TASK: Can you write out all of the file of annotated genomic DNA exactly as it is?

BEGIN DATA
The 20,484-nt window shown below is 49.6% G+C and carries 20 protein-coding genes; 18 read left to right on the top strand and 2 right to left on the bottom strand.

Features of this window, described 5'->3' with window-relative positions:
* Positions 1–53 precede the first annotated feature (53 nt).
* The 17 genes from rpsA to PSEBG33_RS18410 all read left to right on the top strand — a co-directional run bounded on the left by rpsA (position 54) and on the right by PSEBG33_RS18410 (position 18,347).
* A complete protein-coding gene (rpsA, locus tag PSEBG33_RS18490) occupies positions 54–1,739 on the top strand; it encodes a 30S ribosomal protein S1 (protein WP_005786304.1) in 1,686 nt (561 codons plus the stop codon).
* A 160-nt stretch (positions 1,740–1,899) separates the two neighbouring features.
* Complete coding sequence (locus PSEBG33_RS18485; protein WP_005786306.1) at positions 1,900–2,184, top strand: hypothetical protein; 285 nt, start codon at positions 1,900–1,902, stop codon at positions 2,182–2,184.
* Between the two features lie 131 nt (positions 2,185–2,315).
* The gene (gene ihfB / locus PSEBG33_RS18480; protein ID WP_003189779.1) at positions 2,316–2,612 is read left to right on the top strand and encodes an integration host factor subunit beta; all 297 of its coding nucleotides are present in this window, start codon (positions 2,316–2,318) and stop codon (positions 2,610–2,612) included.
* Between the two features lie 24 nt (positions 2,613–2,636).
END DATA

The 20,484-nt window shown below is 49.6% G+C and carries 20 protein-coding genes; 18 read left to right on the top strand and 2 right to left on the bottom strand.

Features of this window, described 5'->3' with window-relative positions:
* Positions 1–53 precede the first annotated feature (53 nt).
* The 17 genes from rpsA to PSEBG33_RS18410 all read left to right on the top strand — a co-directional run bounded on the left by rpsA (position 54) and on the right by PSEBG33_RS18410 (position 18,347).
* A complete protein-coding gene (rpsA, locus tag PSEBG33_RS18490) occupies positions 54–1,739 on the top strand; it encodes a 30S ribosomal protein S1 (protein WP_005786304.1) in 1,686 nt (561 codons plus the stop codon).
* A 160-nt stretch (positions 1,740–1,899) separates the two neighbouring features.
* Complete coding sequence (locus PSEBG33_RS18485; protein WP_005786306.1) at positions 1,900–2,184, top strand: hypothetical protein; 285 nt, start codon at positions 1,900–1,902, stop codon at positions 2,182–2,184.
* Between the two features lie 131 nt (positions 2,185–2,315).
* The gene (gene ihfB / locus PSEBG33_RS18480; protein ID WP_003189779.1) at positions 2,316–2,612 is read left to right on the top strand and encodes an integration host factor subunit beta; all 297 of its coding nucleotides are present in this window, start codon (positions 2,316–2,318) and stop codon (positions 2,610–2,612) included.
* Between the two features lie 24 nt (positions 2,613–2,636).